Arbitration

Housing Grants, Construction and Regeneration Act 1996 provides a legal avenue for resolving construction disputes through adjudication, offering parties a swift and practical solution to issues that may arise during a project. Adjudication aims to minimise disruption by requiring adjudicators to decide within a tight 28-day timeframe. However, it's important to note that adjudication may not be suitable for all disputes, especially those of a more complex nature. For particularly complicated conflicts, arbitration may be considered. In arbitration, an impartial arbitrator or panel hears evidence and arguments from both sides and then issues a binding decision that resolves the dispute. Arbitration offers a more formal process than mediation but is typically faster and less costly than litigation. An adjudicator's decision is binding, but it is often considered a temporary solution until the dispute is fully resolved through other means such as court proceedings, arbitration, or mutual agreement between the parties. Additionally, while adjudication is generally more cost-effective than litigation, the successful party may not recover their full costs, as adjudicators typically determine who should bear the costs associated with the adjudication process.

Litigation

Litigation should be a last resort in construction disputes. It involves presenting evidence to the court, which will make a legally binding decision based on this evidence and arguments. Litigation is often costly, time-consuming, and adversarial, so it should be considered only when other avenues for resolution have been exhausted with no positive outcome. Ultimately, the most effective approach to resolving a construction dispute will depend on the specific circumstances and preferences of the parties involved. If you’re unsure how to proceed with a construction dispute, our expert solicitors are here to help and provide insight as to the most constructive next steps for your case. Contact us today for a free case evaluation and fixed fee quote.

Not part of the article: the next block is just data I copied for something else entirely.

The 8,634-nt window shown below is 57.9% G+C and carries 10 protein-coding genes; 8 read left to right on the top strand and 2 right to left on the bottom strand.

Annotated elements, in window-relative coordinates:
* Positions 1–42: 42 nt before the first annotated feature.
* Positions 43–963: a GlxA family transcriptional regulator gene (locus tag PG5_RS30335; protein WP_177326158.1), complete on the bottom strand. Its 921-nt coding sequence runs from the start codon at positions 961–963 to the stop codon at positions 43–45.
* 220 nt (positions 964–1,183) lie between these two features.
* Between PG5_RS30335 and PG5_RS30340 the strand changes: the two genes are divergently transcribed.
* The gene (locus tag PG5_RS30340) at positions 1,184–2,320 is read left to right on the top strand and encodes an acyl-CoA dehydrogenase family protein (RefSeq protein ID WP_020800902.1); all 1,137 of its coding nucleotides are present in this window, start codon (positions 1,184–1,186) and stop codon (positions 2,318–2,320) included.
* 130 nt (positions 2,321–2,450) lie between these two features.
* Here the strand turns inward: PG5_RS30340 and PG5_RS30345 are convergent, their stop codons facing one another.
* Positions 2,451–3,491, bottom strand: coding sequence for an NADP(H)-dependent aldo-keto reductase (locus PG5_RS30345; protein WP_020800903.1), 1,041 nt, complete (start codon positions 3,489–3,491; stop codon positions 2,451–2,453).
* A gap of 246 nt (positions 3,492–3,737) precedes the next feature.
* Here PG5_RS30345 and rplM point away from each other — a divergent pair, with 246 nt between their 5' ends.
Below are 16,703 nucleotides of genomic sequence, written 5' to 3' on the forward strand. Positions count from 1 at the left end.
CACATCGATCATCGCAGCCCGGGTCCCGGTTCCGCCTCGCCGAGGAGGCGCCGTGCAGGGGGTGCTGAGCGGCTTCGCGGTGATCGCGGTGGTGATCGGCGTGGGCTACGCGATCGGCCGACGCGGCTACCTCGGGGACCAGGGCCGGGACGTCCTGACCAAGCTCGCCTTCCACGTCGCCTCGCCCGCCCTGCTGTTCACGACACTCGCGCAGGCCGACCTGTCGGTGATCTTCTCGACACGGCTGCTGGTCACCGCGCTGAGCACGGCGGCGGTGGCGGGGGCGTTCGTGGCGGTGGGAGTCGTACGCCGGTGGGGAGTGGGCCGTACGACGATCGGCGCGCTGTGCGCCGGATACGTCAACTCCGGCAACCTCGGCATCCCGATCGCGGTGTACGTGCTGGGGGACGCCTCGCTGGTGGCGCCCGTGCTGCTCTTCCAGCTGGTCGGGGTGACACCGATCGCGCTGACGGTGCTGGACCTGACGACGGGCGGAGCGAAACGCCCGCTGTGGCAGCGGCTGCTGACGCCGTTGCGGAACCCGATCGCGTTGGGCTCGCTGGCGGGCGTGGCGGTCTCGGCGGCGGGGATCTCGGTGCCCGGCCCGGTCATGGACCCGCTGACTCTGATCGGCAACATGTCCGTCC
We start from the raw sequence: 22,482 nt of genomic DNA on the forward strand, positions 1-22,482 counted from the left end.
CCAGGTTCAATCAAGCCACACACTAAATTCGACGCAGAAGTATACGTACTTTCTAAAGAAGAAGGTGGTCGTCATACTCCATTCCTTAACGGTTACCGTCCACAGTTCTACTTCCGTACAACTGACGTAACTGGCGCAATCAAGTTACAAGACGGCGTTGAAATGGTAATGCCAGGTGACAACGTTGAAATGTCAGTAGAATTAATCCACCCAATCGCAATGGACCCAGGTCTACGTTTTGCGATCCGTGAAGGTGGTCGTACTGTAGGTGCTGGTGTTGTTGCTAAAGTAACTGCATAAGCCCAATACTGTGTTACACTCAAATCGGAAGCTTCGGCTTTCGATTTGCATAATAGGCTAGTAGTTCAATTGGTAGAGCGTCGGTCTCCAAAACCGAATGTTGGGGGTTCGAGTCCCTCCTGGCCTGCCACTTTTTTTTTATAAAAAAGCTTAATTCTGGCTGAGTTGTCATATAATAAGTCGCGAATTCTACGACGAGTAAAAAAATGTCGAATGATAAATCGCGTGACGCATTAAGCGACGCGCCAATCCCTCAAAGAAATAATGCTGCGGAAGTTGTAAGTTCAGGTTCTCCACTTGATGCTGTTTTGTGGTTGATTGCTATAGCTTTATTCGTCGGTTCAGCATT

What is the Pre-Action Protocol for Construction and Engineering Disputes?

The Pre-Action Protocol for Construction and Engineering Disputes outlines steps parties must take before starting litigation if they are locked in a construction and engineering dispute, including professional negligence claims. The aim of the protocol is to:

  1. Exchange enough information so that all parties understand each other’s positions and can make informed decisions about settling the dispute or moving forward with legal action (known as pre-action disclosure);

  2. Try to resolve the dispute before formal proceedings, with a specific focus on alternative dispute resolution methods.